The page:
Malik Nasir Mahmood Aslam revisits the continuous difficulty
FATF has become a running sore for Pakistan and this agency has rankled fears amidst the decision-making circles of the country. The financial handlers of Pakistan are now again on tenterhooks as the FATF plenary is in session again. The plenary is attended by delegates representing 206 members of the Global Network and observer organisations including the UN and the International Monetary Fund and will deliberate between 1and 4 March 2022. It is reported that the event will take place in a hybrid format with a significant number of participants expected in person due to the gradual easing of COVID-19 related restrictions in many countries.
It is expected that in the plenary delegates will discuss key issues including revisions to the FATF Recommendations to strengthen transparency of beneficial ownership information, a priority for the FATF and the international community. This is a potent issue though the plenary will also focus on money laundering and terrorist financing risks arising from migrant smuggling. Moreover, the plenary will also deliberate assessment of French measures to combat money laundering and terrorist financing and hear the progress made by some jurisdictions identified as presenting a risk to the financial system. It is also reported that the outcomes of the FATF plenary will be published on Friday 4 March after the deliberations conclude.
From Pakistani perspective this FATF meeting is of considerable importance as focus will remain on whether the country will be taken out of the grey list and placed on the white list or it would face the difficulty of being sent down to the black list. While discussing this issue it must be kept in view that FATF evaluation can potentially be employed as a foreign policy tool especially by its member countries who by virtue of their large size GDP already possess enough geopolitical influence both on multilateral organisations and on individual countries. It is to be viewed in this context that Pakistan is under increased monitoring of the FATF since 2018 and is the only country that is asked to simultaneously comply with the recommendations of both the FATF and the APG, quite an unusual form of financial coercion.
Realising the pressures of time Pakistan has consistently and proactively taken steps to tighten its monetary regulatory mechanism aimed at curbing money-laundering and terror financing and is also eagerly documenting the informal and undocumented economic sectors. Pakistani policy makers are keenly aware that documenting the economic aspects of the country will certainly assist in expanding its tax base and increase the share of direct taxes in its total tax revenue that is widely credited to be the prevailing practice of the modern economic practices. Pakistani policy makers themselves point out the problems of relying on indirect taxation as this avenue cannot bear the entirety of revenue generation in the country as adhering to such practice is inherently self defeating and should be reversed as early as is feasibly possible.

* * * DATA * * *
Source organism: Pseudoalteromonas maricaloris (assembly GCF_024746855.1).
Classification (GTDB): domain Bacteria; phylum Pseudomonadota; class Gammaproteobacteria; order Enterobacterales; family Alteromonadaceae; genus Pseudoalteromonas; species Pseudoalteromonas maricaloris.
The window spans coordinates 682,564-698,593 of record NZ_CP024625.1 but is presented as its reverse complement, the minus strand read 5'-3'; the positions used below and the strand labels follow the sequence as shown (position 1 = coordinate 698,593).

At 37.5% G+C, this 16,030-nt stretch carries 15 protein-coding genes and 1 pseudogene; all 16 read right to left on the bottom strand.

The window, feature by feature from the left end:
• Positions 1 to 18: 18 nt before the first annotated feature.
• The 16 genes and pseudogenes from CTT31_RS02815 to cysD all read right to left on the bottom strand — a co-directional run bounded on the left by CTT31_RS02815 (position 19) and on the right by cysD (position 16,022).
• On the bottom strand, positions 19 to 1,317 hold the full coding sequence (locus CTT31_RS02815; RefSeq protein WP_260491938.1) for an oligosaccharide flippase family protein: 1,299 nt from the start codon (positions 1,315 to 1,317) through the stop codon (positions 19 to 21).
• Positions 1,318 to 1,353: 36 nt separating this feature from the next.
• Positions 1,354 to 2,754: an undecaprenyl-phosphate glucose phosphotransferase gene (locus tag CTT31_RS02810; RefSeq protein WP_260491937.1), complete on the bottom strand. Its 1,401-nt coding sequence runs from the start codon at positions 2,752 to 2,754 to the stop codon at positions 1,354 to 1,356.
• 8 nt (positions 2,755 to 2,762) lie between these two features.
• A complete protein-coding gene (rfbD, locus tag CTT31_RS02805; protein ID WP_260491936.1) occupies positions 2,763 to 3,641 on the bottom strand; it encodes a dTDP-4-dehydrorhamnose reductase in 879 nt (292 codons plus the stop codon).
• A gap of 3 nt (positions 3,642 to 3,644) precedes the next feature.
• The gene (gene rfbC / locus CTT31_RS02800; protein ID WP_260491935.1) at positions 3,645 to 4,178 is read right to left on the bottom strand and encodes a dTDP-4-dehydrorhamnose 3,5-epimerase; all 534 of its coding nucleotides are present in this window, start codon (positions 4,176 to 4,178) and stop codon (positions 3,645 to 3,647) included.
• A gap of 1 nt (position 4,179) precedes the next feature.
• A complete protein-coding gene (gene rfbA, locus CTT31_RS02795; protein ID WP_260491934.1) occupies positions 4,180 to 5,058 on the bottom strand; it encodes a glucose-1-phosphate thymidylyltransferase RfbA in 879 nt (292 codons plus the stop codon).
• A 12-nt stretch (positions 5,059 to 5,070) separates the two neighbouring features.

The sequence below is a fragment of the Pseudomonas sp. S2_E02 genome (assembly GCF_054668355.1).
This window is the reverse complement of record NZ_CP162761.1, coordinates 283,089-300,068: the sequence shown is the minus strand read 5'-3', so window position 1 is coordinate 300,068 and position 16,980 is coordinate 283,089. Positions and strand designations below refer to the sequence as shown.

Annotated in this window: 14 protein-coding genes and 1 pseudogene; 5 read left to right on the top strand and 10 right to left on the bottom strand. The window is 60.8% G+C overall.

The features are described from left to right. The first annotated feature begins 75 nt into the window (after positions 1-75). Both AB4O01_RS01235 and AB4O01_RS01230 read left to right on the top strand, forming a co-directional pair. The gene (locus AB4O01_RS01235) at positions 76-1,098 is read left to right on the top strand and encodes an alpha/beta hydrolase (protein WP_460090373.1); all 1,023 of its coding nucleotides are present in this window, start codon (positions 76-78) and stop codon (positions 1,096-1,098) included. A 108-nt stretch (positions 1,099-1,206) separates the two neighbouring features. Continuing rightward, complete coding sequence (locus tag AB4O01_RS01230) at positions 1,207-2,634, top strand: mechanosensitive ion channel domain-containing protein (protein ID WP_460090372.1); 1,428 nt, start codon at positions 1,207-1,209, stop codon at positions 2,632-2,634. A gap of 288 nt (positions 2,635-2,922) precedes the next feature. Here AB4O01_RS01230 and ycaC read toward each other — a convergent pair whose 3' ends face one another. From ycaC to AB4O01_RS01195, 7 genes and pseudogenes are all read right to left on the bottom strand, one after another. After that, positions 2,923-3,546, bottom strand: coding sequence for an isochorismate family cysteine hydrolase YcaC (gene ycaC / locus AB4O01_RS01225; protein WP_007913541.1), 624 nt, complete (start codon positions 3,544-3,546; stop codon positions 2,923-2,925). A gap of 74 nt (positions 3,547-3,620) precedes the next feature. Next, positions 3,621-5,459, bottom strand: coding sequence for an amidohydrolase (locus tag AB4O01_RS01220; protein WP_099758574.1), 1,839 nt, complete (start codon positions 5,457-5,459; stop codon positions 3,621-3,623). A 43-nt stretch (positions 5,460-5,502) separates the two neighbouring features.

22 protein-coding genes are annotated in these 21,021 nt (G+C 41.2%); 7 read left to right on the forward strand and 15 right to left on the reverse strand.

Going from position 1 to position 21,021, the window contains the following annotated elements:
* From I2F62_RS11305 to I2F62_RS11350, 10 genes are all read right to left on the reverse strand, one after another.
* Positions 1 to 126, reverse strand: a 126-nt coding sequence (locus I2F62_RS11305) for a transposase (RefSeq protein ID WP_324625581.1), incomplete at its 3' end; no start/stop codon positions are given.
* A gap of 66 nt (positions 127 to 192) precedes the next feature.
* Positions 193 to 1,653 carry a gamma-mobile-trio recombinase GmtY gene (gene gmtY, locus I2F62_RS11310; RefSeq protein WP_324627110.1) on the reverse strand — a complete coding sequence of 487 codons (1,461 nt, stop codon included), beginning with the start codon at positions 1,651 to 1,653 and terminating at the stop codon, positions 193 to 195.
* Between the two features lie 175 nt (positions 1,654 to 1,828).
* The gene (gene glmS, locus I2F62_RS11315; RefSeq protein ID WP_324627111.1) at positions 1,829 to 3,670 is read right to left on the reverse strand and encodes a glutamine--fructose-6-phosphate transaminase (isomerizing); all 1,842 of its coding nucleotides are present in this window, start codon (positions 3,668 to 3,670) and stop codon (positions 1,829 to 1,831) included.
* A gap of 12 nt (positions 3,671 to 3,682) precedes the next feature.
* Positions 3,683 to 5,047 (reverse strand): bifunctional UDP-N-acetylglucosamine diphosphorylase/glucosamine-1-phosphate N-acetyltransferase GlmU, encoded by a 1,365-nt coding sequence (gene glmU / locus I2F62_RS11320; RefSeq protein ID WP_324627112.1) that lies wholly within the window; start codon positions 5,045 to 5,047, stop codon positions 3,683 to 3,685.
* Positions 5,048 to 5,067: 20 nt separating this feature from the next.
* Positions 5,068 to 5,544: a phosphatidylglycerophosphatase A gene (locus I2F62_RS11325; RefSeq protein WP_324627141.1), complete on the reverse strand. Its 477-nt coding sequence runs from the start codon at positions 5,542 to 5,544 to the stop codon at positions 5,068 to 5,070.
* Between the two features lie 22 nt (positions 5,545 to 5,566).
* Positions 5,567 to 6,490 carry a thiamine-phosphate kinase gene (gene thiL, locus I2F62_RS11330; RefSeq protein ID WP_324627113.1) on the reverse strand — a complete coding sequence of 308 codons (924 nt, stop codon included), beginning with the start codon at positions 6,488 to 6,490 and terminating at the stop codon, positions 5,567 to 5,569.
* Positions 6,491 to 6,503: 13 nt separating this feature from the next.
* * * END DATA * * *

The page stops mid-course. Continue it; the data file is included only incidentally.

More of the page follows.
It is widely known that Pakistan complied to 26 out of the 27 given to it in 2018 that essentially dealt with crucial issue of terror financing. In the last plenary last October Pakistan was accordingly expecting to be given the clean health bill and taken out of the grey list but it was kept on it on the pretext that it did not complete the APG Action Plan that was handed to it only two months ago in July 2021. Despite the pressures on it Pakistan still complied with four out of seven action points of the APG in those two months indicating the seriousness with which the country takes such matters and the efforts it is willing to take about them.
The main issue here, however, is that the matter has become an intensely political one with where adversaries of Pakistan are employing it to put pressure on Pakistan. Many influential western analysts are consistently advocating to keep Pakistan on the grey list just as the Biden administration has lumped the Afghan cash financial assets to provide with compensation to the victims of 9/11 victims implying that this matter has been transformed into a policy issue with the aim to put pressure on Pakistan. The logic employed by the US policy makers is to punish Pakistan for the so-called collaboration of Pakistan with Afghan Taliban resulting in humbling American withdrawal from Afghanistan.
Many analysts are of the firm opinion that FATF is now employed as a coercive financial instrument in furthering foreign policy goals. The existence of FATF as an intergovernmental agency placed as an active financial watchdog has provided it with the required teeth to create problems for countries that do not fall in line with the intentions of the states having massive sizes of GDP and are willing to use their soft power aggressively. It is more than obvious that Pakistan is put under undue pressure and finds it difficult to avoid it. TW
Malik Nasir Mahmood Aslam is a seasoned social activist